Earlier I wrote blog post SQL SERVER – Difference Between GETDATE and SYSDATETIME which inspired me to write SQL SERVER – Difference Between DATETIME and DATETIME2. Now earlier two blog post inspired me to write this blog post (and 4 emails and 3 reads from readers).
I previously populated DATETIME and DATETIME2 field with SYSDATETIME, which gave me very different behavior as SYSDATETIME was rounded up/down for the DATETIME datatype. I just ran the same experiment but instead of populating SYSDATETIME in this script I will be using GETDATE function.
DECLARE @Intveral INT
SET @Intveral = 10000
CREATE TABLE #TimeTable (FirstDate DATETIME, LastDate DATETIME2)
WHILE (@Intveral > 0)
INSERT #TimeTable (FirstDate, LastDate)
VALUES (GETDATE(), GETDATE())
SET @Intveral = @Intveral - 1
SELECT COUNT(DISTINCT FirstDate) D_FirstDate, COUNT(DISTINCT LastDate) D_LastDate
SELECT DISTINCT a.FirstDate, b.LastDate
FROM #TimeTable a
INNER JOIN #TimeTable b ON a.FirstDate = b.LastDate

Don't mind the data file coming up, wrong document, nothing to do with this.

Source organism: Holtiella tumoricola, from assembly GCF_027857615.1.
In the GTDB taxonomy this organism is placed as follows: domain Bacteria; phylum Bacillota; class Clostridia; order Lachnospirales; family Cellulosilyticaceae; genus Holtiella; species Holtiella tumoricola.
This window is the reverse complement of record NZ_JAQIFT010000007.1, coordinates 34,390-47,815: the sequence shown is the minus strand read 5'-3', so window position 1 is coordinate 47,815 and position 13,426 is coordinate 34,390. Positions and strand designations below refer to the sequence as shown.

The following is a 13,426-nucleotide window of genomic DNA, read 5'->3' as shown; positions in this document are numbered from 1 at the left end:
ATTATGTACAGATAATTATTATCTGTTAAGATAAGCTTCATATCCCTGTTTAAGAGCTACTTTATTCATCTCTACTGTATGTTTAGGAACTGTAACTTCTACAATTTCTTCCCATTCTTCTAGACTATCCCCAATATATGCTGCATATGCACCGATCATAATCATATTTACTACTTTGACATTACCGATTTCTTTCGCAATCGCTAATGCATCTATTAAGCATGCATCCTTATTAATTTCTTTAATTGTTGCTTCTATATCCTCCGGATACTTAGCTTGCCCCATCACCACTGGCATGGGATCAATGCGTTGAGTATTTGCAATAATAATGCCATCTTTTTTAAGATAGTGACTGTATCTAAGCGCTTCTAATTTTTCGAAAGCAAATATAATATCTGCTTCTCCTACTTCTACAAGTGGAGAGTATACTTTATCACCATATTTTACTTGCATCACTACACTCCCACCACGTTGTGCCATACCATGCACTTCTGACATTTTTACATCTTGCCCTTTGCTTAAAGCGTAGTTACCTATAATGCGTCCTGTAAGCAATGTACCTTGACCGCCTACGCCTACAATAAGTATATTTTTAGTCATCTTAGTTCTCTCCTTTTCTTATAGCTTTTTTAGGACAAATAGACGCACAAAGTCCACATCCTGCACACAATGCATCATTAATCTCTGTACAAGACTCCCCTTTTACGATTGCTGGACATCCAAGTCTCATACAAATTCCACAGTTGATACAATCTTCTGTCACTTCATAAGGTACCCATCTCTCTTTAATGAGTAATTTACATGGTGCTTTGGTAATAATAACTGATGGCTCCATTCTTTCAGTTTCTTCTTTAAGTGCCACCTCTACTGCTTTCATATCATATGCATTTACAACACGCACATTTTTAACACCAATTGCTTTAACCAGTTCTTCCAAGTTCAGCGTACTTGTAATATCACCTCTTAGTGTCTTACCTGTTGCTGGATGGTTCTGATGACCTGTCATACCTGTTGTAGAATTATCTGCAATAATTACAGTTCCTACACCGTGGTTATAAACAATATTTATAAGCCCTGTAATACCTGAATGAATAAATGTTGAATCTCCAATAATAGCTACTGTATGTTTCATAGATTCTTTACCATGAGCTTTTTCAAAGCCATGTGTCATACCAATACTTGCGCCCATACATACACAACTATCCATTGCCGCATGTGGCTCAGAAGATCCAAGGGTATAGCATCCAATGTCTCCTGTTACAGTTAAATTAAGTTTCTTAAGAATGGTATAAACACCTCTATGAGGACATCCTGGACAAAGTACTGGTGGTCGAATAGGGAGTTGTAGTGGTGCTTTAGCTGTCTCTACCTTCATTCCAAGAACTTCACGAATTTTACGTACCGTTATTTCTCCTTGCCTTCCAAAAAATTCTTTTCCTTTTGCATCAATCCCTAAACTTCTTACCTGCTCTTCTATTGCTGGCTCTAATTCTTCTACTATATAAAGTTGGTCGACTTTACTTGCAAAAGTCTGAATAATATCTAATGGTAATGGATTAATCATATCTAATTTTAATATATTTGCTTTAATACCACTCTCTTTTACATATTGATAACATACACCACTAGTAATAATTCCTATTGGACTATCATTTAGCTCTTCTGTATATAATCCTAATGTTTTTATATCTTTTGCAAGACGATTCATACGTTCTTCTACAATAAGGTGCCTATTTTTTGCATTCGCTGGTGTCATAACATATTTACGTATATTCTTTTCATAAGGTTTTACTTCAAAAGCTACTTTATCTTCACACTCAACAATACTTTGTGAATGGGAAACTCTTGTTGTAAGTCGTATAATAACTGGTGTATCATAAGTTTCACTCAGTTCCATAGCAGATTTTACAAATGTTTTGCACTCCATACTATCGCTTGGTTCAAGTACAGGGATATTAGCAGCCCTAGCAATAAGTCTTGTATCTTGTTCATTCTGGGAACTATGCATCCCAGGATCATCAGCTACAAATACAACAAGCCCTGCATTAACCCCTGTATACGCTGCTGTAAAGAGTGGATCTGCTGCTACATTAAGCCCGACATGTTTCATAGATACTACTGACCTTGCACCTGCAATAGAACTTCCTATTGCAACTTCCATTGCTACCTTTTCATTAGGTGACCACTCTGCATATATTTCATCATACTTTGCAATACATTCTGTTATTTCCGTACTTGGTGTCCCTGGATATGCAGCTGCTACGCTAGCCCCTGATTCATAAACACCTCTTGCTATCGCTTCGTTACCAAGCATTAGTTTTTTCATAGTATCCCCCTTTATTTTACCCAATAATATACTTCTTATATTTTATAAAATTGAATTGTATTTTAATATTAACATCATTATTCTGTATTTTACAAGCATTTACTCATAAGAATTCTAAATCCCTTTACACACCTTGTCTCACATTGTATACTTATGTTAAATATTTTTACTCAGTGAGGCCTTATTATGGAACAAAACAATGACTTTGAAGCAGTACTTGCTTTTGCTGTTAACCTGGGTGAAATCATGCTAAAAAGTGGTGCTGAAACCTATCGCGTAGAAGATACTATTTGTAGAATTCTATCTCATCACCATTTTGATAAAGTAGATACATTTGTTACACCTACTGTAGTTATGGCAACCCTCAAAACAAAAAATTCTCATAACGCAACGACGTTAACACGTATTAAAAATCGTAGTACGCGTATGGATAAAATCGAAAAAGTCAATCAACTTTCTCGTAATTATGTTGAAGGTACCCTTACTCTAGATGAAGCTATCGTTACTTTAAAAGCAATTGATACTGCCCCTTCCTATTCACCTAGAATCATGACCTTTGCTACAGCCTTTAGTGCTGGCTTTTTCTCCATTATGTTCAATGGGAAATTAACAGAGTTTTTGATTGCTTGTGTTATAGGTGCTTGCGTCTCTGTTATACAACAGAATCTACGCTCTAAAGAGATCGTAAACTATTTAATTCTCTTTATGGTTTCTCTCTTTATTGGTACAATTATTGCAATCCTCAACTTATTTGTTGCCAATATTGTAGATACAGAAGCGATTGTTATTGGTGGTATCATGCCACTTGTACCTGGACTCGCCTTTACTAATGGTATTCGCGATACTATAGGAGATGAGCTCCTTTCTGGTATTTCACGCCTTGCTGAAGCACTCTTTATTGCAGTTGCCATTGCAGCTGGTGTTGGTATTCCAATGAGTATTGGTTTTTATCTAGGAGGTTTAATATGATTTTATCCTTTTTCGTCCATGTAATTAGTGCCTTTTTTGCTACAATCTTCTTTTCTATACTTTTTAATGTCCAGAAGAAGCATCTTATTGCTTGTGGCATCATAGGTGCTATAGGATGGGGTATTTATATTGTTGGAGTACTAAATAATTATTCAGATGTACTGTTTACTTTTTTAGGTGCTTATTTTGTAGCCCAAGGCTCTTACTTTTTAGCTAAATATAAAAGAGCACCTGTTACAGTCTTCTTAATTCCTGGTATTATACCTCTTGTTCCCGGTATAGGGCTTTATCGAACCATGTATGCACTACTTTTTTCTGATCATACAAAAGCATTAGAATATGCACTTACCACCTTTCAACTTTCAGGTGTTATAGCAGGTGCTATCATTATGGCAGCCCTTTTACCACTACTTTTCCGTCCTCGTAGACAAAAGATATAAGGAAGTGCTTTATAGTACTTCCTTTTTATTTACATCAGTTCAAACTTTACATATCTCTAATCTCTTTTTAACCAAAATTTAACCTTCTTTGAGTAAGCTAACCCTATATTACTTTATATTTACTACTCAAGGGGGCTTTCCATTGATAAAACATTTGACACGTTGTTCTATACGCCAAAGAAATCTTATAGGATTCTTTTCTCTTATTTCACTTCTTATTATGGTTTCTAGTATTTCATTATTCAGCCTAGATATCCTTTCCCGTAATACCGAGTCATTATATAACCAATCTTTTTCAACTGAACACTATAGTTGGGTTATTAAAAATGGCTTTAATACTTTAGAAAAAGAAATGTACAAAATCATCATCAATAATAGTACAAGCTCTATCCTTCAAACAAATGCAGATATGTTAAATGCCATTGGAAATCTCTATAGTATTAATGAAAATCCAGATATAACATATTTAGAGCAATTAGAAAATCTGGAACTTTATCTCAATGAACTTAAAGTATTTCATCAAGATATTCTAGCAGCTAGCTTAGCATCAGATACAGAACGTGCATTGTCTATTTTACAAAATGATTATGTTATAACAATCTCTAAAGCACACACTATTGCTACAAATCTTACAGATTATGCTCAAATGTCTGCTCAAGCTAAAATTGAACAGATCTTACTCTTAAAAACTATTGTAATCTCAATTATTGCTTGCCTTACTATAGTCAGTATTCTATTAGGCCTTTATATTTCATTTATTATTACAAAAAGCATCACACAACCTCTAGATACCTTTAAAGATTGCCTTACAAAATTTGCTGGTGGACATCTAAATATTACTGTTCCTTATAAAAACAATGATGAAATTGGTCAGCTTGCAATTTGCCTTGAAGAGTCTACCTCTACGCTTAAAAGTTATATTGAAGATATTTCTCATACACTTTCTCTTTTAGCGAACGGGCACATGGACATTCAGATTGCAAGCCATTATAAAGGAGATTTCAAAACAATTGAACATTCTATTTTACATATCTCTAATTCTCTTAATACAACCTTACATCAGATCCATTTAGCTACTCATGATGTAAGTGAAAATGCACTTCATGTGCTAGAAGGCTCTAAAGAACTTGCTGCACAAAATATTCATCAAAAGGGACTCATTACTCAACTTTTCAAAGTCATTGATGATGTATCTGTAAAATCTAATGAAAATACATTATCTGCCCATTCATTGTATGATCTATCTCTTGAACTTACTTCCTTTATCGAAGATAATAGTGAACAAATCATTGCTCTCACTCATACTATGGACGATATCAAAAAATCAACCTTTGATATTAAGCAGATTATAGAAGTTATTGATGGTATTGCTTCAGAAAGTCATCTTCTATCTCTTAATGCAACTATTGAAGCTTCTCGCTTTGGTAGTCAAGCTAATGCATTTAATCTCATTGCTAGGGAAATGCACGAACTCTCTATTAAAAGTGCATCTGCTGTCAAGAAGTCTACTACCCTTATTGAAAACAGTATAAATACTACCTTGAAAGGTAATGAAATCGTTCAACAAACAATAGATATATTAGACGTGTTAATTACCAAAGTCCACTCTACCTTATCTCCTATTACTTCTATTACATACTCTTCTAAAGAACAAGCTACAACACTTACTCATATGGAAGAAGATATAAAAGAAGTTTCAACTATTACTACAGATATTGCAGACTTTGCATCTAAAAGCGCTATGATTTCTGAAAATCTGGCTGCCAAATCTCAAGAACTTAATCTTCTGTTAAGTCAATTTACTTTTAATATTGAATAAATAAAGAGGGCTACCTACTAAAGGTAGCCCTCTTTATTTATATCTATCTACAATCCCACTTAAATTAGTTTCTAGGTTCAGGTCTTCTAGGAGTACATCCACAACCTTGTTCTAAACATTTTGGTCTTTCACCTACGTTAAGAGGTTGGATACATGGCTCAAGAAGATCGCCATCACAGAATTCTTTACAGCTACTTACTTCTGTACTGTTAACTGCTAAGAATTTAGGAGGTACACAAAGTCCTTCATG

DROP TABLE #TimeTable
Let us run above script and observe the results.
You will find that the values of GETDATE which is populated in both the columns FirstDate and LastDate are very much same. This is because GETDATE is of datatype DATETIME and the precision of the GETDATE is smaller than DATETIME2 there is no rounding happening.
In other word, this experiment is pointless. I have included this as I got 4 emails and 3 twitter questions on this subject. If your datatype of variable is smaller than column datatype there is no manipulation of data, if data type of variable is larger than column datatype the data is rounded.
Reference: Pinal Dave (http://www.SQLAuthority.com)